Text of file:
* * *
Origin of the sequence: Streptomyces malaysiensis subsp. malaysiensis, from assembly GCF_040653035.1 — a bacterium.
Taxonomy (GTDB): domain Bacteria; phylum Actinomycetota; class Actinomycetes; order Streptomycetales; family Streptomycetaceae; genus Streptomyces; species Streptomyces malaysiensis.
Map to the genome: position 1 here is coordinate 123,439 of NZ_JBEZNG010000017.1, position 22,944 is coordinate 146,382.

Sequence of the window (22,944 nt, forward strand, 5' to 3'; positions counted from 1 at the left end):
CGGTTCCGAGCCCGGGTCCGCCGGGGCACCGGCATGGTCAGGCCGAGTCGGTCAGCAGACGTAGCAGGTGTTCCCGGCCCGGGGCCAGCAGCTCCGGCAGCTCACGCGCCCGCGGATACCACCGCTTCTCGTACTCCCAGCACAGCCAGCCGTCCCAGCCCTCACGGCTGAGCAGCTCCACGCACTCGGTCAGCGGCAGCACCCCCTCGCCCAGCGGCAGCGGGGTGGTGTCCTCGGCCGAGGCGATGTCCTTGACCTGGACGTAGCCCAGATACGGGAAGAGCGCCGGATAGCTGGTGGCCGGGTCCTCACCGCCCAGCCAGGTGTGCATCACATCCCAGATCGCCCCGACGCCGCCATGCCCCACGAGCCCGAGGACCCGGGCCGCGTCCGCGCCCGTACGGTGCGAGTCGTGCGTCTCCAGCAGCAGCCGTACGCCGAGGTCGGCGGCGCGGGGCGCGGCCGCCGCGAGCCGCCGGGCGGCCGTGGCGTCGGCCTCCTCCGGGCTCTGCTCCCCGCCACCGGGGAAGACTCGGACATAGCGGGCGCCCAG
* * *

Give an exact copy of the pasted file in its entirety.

Origin of the sequence: Streptomyces malaysiensis subsp. malaysiensis, from assembly GCF_040653035.1 — a bacterium.
Taxonomy (GTDB): domain Bacteria; phylum Actinomycetota; class Actinomycetes; order Streptomycetales; family Streptomycetaceae; genus Streptomyces; species Streptomyces malaysiensis.
Map to the genome: position 1 here is coordinate 123,439 of NZ_JBEZNG010000017.1, position 22,944 is coordinate 146,382.

Sequence of the window (22,944 nt, forward strand, 5' to 3'; positions counted from 1 at the left end):
CGGTTCCGAGCCCGGGTCCGCCGGGGCACCGGCATGGTCAGGCCGAGTCGGTCAGCAGACGTAGCAGGTGTTCCCGGCCCGGGGCCAGCAGCTCCGGCAGCTCACGCGCCCGCGGATACCACCGCTTCTCGTACTCCCAGCACAGCCAGCCGTCCCAGCCCTCACGGCTGAGCAGCTCCACGCACTCGGTCAGCGGCAGCACCCCCTCGCCCAGCGGCAGCGGGGTGGTGTCCTCGGCCGAGGCGATGTCCTTGACCTGGACGTAGCCCAGATACGGGAAGAGCGCCGGATAGCTGGTGGCCGGGTCCTCACCGCCCAGCCAGGTGTGCATCACATCCCAGATCGCCCCGACGCCGCCATGCCCCACGAGCCCGAGGACCCGGGCCGCGTCCGCGCCCGTACGGTGCGAGTCGTGCGTCTCCAGCAGCAGCCGTACGCCGAGGTCGGCGGCGCGGGGCGCGGCCGCCGCGAGCCGCCGGGCGGCCGTGGCGTCGGCCTCCTCCGGGCTCTGCTCCCCGCCACCGGGGAAGACTCGGACATAGCGGGCGCCCAG